Updated: Feb. 23, 2015 at 2:09 p.m.
A sophomore who has served as a member of the Student Association’s executive cabinet for the past year announced his campaign for executive vice president Monday, with a focus on expanding amnesty for alcohol violations.
Spencer Perry, the SA’s vice president for judicial and legislative affairs, said he would work with administrators to make GW’s amnesty policy cover an unlimited number of incidents. Students currently are only granted amnesty for one incident, which Perry said can discourage some students from calling medical services for a friend in need.
“There’s a huge deterrent to calling EMeRG and being like, ‘Hey, I need help for my friend,’ because there’s a chance that your friend might get suspended or expelled,” he said.
He said most other universities already offer full amnesty to students who are treated for alcohol or drug abuse, and a policy change would put GW in line with its peer schools.
Perry said his campaign will also concentrate on the University Police Department’s jurisdiction, which GW has tried to expand in the past. He would work to limit the police force’s powers and model the department after Georgetown University’s, where officers can patrol off-campus areas but cannot enforce school regulations.
He said current jurisdiction policies are unclear, which can lead to confusion for both students and UPD. Campus police changed their off-campus policy two years ago after multiple officers were disciplined for acting outside campus boundaries.
“The University right now has no special police powers off-campus other than what’s allocated by the D.C. government already,” Perry said. “We can find a comprisable solution that can both satisfy the police department unions as well as the University, and the D.C. government as well.”
Perry said he will also look to improve sexual assault prevention policies. He said he has already worked as a member of Kappa Sigma fraternity and the SA to push for mandatory sexual assault prevention training for students.
“Despite a lot of the progress that’s been done, there’s still more to be done,” he said. “I think that if we continue fighting for this issue, continue the momentum, I think we can become one of the premiere universities when it comes to the issue of sexual assault.”
He said he would use the Students Against Sexual Assault training model, where small groups of students and organizations review University resources and policies on sexual assault.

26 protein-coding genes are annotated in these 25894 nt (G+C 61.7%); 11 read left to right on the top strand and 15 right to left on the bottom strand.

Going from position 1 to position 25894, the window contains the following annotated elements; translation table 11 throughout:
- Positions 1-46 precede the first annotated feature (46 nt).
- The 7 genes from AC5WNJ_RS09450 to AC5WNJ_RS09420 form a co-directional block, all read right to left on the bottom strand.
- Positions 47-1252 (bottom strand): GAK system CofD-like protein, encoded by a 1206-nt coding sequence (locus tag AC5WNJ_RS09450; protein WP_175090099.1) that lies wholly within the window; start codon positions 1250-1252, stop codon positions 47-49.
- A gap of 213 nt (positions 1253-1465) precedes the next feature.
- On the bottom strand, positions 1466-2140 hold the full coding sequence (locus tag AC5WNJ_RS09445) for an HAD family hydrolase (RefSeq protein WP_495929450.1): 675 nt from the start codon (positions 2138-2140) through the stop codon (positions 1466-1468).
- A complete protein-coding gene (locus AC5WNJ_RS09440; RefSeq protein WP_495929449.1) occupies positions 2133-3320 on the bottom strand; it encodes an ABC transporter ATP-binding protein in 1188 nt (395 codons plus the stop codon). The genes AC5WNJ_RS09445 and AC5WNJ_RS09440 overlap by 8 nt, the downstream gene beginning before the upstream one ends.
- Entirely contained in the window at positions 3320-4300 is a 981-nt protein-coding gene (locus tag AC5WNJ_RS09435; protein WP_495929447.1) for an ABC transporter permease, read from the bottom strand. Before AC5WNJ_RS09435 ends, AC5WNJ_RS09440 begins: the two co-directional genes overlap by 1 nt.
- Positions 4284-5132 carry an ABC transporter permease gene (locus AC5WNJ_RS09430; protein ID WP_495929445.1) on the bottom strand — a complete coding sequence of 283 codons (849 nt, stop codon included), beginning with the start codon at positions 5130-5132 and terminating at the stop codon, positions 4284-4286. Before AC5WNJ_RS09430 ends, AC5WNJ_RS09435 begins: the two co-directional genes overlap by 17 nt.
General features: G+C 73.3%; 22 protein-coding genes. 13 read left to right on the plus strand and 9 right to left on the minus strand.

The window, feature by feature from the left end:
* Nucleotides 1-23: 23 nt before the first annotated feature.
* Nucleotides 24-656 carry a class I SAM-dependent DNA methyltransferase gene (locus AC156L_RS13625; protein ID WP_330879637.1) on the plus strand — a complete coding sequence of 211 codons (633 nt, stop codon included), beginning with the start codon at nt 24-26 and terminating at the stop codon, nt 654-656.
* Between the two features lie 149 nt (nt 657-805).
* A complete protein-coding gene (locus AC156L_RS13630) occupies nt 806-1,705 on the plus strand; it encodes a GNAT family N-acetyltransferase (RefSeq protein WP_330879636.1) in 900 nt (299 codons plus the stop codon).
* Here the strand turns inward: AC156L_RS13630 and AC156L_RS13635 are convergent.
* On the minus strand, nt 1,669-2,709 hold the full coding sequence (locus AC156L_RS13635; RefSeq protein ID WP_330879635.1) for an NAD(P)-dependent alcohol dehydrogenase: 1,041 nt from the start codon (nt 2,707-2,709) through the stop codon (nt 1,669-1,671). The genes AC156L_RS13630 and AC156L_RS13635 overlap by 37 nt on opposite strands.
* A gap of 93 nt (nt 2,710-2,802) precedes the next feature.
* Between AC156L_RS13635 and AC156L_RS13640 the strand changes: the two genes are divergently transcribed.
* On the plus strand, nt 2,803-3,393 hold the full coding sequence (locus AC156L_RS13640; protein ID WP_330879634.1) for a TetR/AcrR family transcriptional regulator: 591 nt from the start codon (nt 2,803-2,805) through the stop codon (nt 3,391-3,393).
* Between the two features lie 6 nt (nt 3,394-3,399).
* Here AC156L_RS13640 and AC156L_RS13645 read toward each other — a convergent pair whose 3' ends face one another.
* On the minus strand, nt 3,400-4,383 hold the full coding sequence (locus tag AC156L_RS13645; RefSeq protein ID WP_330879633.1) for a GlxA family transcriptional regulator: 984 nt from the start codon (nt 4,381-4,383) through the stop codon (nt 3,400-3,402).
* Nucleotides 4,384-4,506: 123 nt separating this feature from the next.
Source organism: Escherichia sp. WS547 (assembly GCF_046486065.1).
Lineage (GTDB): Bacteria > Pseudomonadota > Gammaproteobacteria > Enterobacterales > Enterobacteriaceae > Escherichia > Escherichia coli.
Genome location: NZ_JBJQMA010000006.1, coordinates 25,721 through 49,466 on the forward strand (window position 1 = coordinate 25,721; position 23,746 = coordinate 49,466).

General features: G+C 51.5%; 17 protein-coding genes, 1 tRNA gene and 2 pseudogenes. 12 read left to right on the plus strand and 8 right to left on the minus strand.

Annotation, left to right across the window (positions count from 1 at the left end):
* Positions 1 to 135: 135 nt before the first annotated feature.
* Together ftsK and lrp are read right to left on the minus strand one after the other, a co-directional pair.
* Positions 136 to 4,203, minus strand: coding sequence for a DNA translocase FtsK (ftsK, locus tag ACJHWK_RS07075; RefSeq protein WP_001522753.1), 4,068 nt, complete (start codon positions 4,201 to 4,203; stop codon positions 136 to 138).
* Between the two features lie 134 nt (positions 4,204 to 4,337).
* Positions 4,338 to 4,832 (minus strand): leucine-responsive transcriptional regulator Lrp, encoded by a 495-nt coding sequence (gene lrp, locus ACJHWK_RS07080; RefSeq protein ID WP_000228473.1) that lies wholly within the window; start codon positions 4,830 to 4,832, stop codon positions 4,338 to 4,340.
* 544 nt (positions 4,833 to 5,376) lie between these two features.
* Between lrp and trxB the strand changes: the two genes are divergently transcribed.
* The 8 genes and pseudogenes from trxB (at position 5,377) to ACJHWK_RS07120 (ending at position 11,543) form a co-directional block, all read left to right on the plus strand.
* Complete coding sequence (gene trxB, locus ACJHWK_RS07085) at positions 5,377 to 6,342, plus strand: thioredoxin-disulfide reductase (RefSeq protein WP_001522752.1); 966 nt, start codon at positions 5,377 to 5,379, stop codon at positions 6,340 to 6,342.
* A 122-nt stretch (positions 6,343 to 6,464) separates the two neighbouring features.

He said he would encourage University officials to lead the sessions because it would give a sense of authority to the trainings, but he would still like to include a peer component. He added that he was still determining details, including how each student would receive training.
“I feel the best model for combating sexual assault is making sure people are aware,” said Perry, who is a member of SASA.
Perry is already an active member of the executive board of several student organizations, including Allied in Pride, GW College Democrats, GW Student Global AIDS Campaign and Voices for Choices. He was also the community relations director of the Interfraternity Council last year.
Perry’s work with LGBT issues began in his home. Two years ago, the Supreme Court ruled in favor of his mothers’ landmark case, Hollingsworth v. Perry, striking down California’s Proposition 8.
Perry, a political science and economics double major, participated in Model UN and speech and debate in high school. He said those organizations gave him experience in parliamentary procedure, the same set of rules used in the SA Senate. As executive vice president, he would lead the senate.
He said his work with student organizations has helped him become more aware of the issues they face, including obtaining funding from the SA’s finance committee, and he would promote those issues as executive vice president.
“The best ways to advance student organization goals aren’t just the issues themselves,” Perry said. “It’s also getting student organizations tools to actually make that happen.”
This post was updated to reflect the following correction:
The Hatchet incorrectly reported the name of one of GW’s LGBT advocacy groups. It is called Allied in Pride, not Allied for Pride. We regret this error.